Doctoral Research in CSE: What's the Goal and How to Get There
Tuesday, October 11, 2016
4:00 p.m. - 5:00 p.m., 115 Avery Hall
3:30 p.m., 348 Avery Hall
Matthew Dwyer, Ph.D.Department Chair, Leonard A. Lovell Professor, University of Nebraska–Lincoln
Doctoral training has two purposes: to educate students in the state-of-the-art in specific areas of knowledge and to train them to be independent researchers who can advance the state-of-the-art. It is common for doctoral students, and their advisors, to focus mostly on the former, but there are skills, habits, and practices that students should explore and reflect on if they are to maximize their potential as an independent researcher.
This talk will describe issues that Doctoral students will confront in establishing their own personal research agenda. The perspective in this talk is that students “own” their research agenda and that graduate school is a unique opportunity for them to practice developing and enacting that agenda under the mentorship of their graduate advisor.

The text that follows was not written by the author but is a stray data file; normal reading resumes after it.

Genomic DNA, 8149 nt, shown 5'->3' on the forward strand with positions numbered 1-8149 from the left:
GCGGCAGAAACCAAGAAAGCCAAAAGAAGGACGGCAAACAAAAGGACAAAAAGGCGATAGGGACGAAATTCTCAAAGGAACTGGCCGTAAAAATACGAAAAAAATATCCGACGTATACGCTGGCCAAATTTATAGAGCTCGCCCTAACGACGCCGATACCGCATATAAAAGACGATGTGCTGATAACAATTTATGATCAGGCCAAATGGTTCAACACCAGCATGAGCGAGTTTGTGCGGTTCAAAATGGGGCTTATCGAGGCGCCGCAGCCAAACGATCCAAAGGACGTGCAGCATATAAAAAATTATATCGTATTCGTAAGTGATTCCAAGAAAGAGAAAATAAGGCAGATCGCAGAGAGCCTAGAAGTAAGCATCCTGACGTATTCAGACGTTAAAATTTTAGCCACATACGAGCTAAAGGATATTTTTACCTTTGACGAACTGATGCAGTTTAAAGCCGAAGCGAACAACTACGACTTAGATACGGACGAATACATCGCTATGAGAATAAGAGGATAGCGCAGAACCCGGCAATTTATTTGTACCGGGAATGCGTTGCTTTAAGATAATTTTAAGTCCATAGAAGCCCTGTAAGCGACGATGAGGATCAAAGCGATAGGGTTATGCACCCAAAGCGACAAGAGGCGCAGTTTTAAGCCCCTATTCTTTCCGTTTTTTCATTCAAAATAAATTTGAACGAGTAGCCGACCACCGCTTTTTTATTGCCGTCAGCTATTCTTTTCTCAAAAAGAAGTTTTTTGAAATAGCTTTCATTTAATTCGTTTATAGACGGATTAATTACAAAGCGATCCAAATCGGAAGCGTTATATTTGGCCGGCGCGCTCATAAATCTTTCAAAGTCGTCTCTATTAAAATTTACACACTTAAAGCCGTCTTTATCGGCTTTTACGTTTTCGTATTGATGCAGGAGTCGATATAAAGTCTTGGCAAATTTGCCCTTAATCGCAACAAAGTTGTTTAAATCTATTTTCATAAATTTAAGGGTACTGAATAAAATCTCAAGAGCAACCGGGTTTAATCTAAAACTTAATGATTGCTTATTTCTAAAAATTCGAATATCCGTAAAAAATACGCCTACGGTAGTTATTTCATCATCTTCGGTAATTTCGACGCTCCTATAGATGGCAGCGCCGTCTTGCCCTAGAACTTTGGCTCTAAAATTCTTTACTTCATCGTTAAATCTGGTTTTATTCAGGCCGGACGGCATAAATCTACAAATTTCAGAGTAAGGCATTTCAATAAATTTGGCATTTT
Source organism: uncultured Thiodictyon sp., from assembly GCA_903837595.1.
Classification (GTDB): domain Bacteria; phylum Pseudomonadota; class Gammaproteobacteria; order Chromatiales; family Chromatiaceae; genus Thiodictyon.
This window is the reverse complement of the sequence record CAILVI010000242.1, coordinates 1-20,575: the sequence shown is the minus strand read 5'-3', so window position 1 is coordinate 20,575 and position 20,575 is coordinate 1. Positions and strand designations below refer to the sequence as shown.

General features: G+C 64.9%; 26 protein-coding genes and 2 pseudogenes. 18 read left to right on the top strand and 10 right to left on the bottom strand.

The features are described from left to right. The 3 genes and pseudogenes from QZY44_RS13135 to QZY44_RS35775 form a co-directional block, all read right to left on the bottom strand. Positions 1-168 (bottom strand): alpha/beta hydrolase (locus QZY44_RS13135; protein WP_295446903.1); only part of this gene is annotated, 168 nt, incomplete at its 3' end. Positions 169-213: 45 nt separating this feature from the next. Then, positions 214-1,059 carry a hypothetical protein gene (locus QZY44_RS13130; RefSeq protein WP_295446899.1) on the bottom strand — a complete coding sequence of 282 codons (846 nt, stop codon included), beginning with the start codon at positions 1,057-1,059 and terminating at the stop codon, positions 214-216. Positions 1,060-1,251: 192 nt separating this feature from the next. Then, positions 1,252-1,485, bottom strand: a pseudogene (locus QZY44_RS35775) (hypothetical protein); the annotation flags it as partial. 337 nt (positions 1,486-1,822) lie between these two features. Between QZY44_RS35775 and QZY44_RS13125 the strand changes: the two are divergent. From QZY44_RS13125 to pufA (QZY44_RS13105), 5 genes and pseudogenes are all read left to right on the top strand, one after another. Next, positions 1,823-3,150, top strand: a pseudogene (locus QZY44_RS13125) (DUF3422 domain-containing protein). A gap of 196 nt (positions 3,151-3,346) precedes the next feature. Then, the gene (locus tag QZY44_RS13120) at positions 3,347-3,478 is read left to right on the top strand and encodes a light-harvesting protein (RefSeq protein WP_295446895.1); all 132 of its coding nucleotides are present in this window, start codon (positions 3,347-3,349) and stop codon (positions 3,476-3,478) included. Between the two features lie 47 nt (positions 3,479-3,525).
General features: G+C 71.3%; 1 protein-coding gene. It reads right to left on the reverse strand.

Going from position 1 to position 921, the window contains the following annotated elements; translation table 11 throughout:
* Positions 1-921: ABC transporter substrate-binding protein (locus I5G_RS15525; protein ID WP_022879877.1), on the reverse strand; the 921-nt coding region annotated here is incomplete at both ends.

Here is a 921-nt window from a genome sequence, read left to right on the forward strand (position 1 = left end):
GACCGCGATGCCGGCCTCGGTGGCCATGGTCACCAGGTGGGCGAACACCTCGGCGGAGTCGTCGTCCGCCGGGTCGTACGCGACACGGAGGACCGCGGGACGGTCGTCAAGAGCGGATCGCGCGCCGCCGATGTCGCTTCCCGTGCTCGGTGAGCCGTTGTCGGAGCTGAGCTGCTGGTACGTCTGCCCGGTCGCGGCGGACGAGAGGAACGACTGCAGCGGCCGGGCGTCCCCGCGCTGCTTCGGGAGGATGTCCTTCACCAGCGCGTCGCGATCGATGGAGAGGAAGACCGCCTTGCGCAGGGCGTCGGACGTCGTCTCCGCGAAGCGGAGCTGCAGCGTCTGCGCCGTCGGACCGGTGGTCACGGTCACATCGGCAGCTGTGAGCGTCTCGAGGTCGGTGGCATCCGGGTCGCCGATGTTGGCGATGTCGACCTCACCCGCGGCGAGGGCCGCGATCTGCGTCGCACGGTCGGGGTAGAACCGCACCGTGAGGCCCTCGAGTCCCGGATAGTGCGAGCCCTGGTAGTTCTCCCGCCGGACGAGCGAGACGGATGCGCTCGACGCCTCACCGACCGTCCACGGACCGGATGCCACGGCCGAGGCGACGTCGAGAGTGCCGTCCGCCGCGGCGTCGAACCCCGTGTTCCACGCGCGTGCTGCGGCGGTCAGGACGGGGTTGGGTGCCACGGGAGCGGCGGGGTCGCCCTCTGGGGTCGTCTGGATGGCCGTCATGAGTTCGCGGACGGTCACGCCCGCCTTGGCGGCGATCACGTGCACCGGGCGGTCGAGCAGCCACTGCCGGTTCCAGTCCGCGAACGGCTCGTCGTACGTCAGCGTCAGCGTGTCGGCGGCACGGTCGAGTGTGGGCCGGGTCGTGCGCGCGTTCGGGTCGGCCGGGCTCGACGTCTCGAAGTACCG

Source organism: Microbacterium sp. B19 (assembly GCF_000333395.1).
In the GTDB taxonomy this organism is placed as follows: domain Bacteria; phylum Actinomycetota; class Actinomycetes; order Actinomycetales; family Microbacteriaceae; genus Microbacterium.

Matthew B. Dwyer is the Lovell Professor in the Department of Computer Science and Engineering at the University of Nebraska-Lincoln. From 1985 through 1990, he developed compilers for embedded systems and obtained his Ph.D. in 1995 from UMass-Amherst. He has published more than 100 refereed papers in the areas of program analysis, software specification, and automated formal methods. He has supervised nine Doctoral students, four of whom hold academic positions. He has chaired the top research conferences (ICSE, FSE, OOPSLA) and serves as editor-in-chief of the top journal (TSE) in the field of software engineering. He was named an ACM Distinguished Scientist in 2007 and an IEEE Fellow in 2013.